A farewell to apartment living

Poolside this evening, soaking up our second to last date night at the mill. In almost two years of living here I have never thought to have a date by the pool. It is perfect.

We are moving next week. This will be my 31st move in almost 38 years of life. Yes, you read that right. I do not recommend it. When I was little my mom called me The Marauder because I rarely slept in my own room. She’d find me on the couch or the guest room bed many mornings. I didn’t know my life would turn out so similarly.

Home is an obsession of mine. I feel deep empathy for displaced peoples because I have been unable to secure a home of my own. The home we bought almost five years ago remains unrenovated, a dream that will not die. Someday it will come true, in Jesus’ name. But strangely, to cut our monthly costs, we have found a fully renovated mill house in our neighborhood that we close on next week. What on earth. We’re about to own two homes in the same neighborhood. It makes no sense to me that this is our next step, but I am so grateful it is. Living in a black mill house with wood floors and a front porch and a big back yard with lots of trees and a fence.

References to walled or enclosed gardens abound in ancient and recent history. The word paradise (from Persian pairidaeza, meaning walled park or enclosed garden) was used to describe Eden in the Greek translation of the Old Testament (Septuagint). Randy Alcorn elaborates in his book, Heaven:

“The word paradise does not refer to wild nature but to nature under mankind’s dominion. The garden or park was not left to grow entirely on its own. People brought their creativity to bear on managing, cultivating, and presenting the garden or park. ‘The idea of a walled garden,’ writes Oxford professor Alister McGrath, ‘enclosing a carefully cultivated area of exquisite plants and animals, was the most powerful symbol of paradise available to the human imagination, mingling the images of the beauty of nature with the orderliness of human construction…. The whole of human history is thus enfolded in the subtle interplay of sorrow over a lost paradise, and the hope of its final restoration’ ” (Alcorn 55, 56).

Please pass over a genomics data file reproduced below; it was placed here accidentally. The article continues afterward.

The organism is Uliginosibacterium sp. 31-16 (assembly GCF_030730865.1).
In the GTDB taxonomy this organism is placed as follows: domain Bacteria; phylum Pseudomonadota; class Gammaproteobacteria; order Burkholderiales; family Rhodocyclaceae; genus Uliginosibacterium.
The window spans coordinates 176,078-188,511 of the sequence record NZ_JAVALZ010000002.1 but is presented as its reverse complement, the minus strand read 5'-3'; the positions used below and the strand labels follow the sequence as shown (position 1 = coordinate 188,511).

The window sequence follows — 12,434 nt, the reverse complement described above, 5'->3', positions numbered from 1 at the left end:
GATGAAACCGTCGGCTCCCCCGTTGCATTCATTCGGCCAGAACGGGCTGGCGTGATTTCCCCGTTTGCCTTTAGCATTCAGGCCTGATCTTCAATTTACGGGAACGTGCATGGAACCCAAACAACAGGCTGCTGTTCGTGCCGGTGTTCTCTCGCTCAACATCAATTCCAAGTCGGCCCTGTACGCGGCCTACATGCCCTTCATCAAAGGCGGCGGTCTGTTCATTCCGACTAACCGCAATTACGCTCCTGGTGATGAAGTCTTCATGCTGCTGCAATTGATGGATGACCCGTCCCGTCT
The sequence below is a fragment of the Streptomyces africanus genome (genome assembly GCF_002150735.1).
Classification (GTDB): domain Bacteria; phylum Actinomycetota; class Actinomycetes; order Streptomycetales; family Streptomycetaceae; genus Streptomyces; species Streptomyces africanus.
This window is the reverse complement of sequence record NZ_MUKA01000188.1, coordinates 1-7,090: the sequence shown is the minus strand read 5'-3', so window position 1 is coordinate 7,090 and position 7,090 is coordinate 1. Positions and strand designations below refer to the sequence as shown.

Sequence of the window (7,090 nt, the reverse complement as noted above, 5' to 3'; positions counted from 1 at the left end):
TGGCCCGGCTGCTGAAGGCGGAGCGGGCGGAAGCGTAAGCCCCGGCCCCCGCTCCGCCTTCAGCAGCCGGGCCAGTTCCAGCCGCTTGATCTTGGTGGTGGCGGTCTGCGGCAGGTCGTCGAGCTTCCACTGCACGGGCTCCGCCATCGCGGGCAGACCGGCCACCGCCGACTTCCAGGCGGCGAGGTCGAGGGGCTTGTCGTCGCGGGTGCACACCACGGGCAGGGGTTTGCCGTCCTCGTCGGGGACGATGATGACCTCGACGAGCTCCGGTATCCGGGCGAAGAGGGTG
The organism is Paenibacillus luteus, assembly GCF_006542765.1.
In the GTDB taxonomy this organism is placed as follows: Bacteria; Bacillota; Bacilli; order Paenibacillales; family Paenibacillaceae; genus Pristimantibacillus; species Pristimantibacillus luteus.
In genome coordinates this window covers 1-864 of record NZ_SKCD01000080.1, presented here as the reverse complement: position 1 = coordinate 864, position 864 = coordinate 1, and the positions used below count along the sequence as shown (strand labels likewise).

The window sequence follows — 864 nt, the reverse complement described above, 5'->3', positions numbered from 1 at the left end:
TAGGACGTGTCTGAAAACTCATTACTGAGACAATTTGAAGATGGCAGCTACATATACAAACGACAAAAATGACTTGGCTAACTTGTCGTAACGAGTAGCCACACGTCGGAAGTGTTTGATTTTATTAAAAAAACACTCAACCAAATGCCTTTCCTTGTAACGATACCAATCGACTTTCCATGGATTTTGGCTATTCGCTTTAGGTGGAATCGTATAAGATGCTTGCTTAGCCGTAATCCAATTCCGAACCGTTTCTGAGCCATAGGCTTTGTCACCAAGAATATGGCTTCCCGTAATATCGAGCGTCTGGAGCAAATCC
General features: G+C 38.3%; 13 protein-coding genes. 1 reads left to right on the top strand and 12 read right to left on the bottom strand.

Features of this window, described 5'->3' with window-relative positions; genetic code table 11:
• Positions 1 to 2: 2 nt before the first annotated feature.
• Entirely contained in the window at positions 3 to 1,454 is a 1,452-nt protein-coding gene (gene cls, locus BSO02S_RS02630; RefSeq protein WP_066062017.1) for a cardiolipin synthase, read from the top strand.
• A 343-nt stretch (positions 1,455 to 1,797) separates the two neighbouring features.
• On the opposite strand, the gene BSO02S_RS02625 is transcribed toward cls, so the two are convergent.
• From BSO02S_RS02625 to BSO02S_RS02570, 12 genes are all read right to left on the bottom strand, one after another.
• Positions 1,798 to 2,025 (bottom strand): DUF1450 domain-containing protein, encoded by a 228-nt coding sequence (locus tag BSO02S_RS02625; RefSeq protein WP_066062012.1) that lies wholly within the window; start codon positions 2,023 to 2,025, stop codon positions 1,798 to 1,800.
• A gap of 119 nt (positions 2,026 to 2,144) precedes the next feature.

I have lost and gained many homes, apartments, duplexes, rooms, and their accompanying land. None of them were mine. The black mill house will be ours, but only temporally. My longing for paradise, for never-ending Home, will continue, I’m almost certain. But maybe for a while we can find some rest, not beholden to landlords or wall-neighbors. We can cultivate our garden. We can imagine what Heaven will be like.


A Time for Prayer

As a little girl, I believed whatever your birthdate was, that was your Psalm. I was born July 27th, so Psalm 27 has always been my favorite. Etta was born January 18th, so after she was born, Joshua designed this poster of Psalm 18 for her bedroom.

Recently my sister encouraged me to put up a prayer wall in our apartment to ask the Lord for specific things and watch Him come through. It’s been a long, hard season, and I need some faith building time. Oh God, meet me here, please.